S Ltd and R would need to ensure that all of the other indicators of not being an employee are present (eg ability to substitute another person). Even then, it might not succeed. It may be that it's not worth the effort and risk for what is presumably a relatively small saving (given that this is not R's only occupation)

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to paul.benny
13th Jun 2019 11:31

Thanks Paul.

This is where my mindset was - we can do our best but it's still a risk.

I know that the client is willing to take that risk, but as always will provide my advice in writing ...

Thanks

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13th Jun 2019 11:48

(looking at the original scenario of Mr A as director / minority shareholder)

What do people think about a package looking something like:
- Directors salary (paid via PAYE to Mr A)
- Ordinary shares (owned by Mr A, under EMI or similar, one eye on ER)
- Preference shares (owned by the PSC, B Ltd) paying the balance between Mr A's agreed fee and the salary.

Fixed preference share payouts wouldn't be caught under IR35 would they? I know that I need to read-up a bit more on the different types of preference share. The other issue is I guess the value of the preference share payout, which would end up being significantly higher than normal (£000s pcm for very few shares) - the only ones I've seen in the past were <2% bearing.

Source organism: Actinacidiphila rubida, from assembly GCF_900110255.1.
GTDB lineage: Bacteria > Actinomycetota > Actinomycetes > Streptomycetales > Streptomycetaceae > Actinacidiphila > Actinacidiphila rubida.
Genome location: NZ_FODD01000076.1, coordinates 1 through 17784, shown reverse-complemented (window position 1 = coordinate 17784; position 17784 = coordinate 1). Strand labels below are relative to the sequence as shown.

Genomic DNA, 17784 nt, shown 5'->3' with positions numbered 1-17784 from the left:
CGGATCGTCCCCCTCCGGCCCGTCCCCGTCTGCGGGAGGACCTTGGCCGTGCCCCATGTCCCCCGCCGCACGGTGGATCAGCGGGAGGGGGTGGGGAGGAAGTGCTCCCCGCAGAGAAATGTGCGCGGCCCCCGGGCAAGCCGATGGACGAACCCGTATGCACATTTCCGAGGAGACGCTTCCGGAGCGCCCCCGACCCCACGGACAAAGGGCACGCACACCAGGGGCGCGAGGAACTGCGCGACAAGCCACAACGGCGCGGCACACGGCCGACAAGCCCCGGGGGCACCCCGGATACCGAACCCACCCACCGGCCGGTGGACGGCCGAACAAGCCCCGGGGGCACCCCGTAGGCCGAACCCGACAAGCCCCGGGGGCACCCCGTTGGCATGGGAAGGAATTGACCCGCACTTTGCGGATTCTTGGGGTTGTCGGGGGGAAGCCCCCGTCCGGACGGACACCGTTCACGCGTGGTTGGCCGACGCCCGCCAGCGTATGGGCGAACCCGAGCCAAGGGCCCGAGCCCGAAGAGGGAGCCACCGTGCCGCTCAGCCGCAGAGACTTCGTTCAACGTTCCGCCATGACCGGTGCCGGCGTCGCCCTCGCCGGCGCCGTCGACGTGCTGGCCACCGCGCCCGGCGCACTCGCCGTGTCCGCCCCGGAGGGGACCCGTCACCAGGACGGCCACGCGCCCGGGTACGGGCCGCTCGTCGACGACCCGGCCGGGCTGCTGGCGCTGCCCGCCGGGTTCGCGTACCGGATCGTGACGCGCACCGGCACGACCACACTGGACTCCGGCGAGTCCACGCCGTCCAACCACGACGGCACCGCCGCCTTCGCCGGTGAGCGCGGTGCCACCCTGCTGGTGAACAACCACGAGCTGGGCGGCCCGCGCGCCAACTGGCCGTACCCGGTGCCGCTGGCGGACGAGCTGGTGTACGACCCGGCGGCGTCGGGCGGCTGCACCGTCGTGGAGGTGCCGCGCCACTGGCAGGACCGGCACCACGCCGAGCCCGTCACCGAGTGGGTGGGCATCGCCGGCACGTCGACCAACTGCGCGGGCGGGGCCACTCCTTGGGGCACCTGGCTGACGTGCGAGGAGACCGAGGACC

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to atleastisoundknowledgable...
13th Jun 2019 12:52

I wouldn't like to say that would (or wouldn't) work but it *looks* highly contrived.

The reality appears to be that Mr A will be working in the business and as we all know, it's increasingly difficult to take workers outside PAYE. Whilst ability to substitute isn't the only criterion, it seems clear that he is there because of his personal skill and knowledge - and therefore there is no real option to substitute.

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to paul.benny
13th Jun 2019 13:07

paul.benny wrote:

I wouldn't like to say that would (or wouldn't) work but it *looks* highly contrived.

The reality appears to be that Mr A will be working in the business and as we all know, it's increasingly difficult to take workers outside PAYE. Whilst ability to substitute isn't the only criterion, it seems clear that he is there because of his personal skill and knowledge - and therefore there is no real option to substitute.

This is all entirely true. I thought that I was probably pulls are very thin straws.